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Old 2016-08-21, 08:02   #1102
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Sep 2003

29·89 Posts

Originally Posted by retina View Post
It shows as assigned to user: "João" and the webpage encoding is defined as UTF-8, but clearly the characters are wrong.
There are quite a few of these distorted names, and most of them can be identified unambiguously:

cp1250: £o¿yñski → Łożyński
cp1251: þðèé → Юрий
HTML: Vidaković → Vidaković
UTF-8: Løkken → Løkken
ISO 8859-2: ©eliga → Šeliga
ISO 8859-9: Buðday → Buğday
KSC: ±è½Ã¸ó → 김시몬

GIMPS started 20 years ago, and many of these names date back to an era when Unicode was not common and a lot of 8-bit character sets were in use.

Most of the time it's a straightforward mapping, but in a few cases the eight-bit character sets map to 8-bit control codes (\x80 to \x9F), and then the character is replaced by a question mark and you have to use language awareness:

cp1250: Tomá? ?ikorský → Tomáš Šikorský

Google can help nail these cases down with confidence.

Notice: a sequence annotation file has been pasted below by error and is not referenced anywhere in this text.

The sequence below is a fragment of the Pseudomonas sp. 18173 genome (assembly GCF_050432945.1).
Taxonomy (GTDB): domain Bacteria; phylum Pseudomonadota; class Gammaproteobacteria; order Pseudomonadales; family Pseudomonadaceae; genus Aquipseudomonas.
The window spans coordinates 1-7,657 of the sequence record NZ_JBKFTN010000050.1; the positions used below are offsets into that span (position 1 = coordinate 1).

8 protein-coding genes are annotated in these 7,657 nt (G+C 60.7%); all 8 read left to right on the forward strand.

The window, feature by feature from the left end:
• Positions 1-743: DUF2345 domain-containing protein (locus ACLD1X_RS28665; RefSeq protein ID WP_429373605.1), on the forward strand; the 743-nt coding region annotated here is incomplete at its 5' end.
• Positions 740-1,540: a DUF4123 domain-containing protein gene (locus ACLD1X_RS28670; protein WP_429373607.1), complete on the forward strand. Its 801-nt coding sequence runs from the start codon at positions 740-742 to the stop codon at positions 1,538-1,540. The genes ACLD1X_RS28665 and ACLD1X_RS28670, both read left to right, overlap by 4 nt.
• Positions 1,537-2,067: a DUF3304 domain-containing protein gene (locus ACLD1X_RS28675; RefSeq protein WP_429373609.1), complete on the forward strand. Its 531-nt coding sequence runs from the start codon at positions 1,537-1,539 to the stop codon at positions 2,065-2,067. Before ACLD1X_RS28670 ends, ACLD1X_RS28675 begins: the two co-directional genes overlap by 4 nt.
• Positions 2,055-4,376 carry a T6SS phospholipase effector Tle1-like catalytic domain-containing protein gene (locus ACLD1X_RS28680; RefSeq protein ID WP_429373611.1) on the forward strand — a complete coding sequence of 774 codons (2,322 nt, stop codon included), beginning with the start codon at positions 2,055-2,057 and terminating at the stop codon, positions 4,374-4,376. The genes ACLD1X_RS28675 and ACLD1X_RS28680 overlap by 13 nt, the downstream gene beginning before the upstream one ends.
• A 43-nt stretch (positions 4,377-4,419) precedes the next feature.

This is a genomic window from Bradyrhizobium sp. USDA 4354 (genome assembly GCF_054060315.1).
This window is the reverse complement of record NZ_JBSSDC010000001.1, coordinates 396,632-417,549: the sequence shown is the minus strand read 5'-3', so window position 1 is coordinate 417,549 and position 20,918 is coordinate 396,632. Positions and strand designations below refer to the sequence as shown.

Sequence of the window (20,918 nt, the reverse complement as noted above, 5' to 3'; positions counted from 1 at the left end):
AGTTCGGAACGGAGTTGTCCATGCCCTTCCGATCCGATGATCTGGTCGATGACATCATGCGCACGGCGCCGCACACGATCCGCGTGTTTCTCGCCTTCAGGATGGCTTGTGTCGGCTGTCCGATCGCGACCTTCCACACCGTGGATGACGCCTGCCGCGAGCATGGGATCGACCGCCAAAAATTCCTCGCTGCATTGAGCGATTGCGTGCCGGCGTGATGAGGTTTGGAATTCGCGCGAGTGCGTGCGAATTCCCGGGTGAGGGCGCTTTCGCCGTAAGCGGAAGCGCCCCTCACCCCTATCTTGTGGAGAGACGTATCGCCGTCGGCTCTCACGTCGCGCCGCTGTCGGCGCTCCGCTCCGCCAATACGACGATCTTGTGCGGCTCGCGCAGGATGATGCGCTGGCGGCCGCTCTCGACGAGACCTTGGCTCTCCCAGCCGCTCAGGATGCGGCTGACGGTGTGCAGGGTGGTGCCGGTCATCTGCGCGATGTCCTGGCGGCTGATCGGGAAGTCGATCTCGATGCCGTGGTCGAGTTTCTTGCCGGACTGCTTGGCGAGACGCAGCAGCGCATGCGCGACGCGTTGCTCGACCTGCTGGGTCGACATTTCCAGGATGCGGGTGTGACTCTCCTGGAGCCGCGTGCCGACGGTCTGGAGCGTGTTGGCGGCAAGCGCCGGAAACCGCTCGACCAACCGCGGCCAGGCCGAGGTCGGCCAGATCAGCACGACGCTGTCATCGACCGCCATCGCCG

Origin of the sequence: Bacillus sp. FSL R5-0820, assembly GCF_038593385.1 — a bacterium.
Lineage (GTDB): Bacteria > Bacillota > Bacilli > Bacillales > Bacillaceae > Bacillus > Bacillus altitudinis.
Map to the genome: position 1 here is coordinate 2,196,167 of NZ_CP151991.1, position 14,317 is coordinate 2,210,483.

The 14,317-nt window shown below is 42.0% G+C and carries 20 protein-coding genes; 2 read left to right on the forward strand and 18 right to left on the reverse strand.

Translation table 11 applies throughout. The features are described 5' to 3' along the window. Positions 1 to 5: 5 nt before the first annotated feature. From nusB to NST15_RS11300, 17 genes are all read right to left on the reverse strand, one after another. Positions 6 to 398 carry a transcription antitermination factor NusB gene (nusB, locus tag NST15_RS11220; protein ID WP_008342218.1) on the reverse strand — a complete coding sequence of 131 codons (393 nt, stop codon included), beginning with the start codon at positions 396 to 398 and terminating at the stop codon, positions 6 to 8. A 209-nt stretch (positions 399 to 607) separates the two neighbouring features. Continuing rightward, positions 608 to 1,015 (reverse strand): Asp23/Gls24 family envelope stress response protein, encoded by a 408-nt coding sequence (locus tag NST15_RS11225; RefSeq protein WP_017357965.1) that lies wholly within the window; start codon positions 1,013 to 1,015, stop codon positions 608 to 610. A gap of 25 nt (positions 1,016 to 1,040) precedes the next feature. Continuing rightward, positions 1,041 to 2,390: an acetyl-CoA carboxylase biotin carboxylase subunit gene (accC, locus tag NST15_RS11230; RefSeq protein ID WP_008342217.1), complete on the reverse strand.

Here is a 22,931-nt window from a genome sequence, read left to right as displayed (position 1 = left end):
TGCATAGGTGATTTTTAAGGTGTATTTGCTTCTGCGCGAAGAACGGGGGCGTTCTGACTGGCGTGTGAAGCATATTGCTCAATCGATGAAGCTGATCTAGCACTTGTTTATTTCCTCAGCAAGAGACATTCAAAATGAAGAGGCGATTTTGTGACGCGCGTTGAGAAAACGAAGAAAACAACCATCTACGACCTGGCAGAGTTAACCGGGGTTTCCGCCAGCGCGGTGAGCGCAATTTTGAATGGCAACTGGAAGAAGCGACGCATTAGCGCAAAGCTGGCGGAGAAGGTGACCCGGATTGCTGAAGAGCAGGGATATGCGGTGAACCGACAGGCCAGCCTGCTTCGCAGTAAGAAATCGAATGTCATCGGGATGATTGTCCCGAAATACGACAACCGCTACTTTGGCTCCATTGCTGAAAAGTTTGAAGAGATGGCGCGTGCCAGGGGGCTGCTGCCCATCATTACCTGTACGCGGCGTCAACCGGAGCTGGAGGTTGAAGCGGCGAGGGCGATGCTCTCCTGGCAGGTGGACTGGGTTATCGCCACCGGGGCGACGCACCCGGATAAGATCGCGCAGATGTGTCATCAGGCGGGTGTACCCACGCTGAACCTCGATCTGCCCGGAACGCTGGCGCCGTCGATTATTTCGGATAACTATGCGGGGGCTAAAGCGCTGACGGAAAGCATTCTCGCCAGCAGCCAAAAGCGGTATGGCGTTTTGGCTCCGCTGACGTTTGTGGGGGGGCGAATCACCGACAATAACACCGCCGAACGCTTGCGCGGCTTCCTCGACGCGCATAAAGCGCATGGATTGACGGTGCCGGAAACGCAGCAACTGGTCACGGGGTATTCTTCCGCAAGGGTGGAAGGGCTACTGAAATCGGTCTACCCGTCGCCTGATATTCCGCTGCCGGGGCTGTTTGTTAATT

Sometimes these raw 8-bit control codes are actually in the database as such:

UTF-8: KeÃ<9f>ler → Keßler
cp850: J<81>rgen → Jürgen

(e.g., here the fourth byte is a literal hex 9F, represented above as <9f>)

UTF-8: <e6><b1><aa><e6><98><be><e6><9e><97> → 汪显林
SJIS: <89><c1><93><a1> <96><46><8f><ba> → 加藤 芳昭

We could fix most of these systematically, although a few cases seem hopelessly undecipherable. The question is: can the database handle full-blown Unicode names in Cyrillic, Korean, Japanese, Chinese, eastern European, etc.

Right now, though, the database already contains some unprintable 8-bit control characters in the \x80 to \x9F range and that isn't a good thing.

Last fiddled with by GP2 on 2016-08-21 at 08:22
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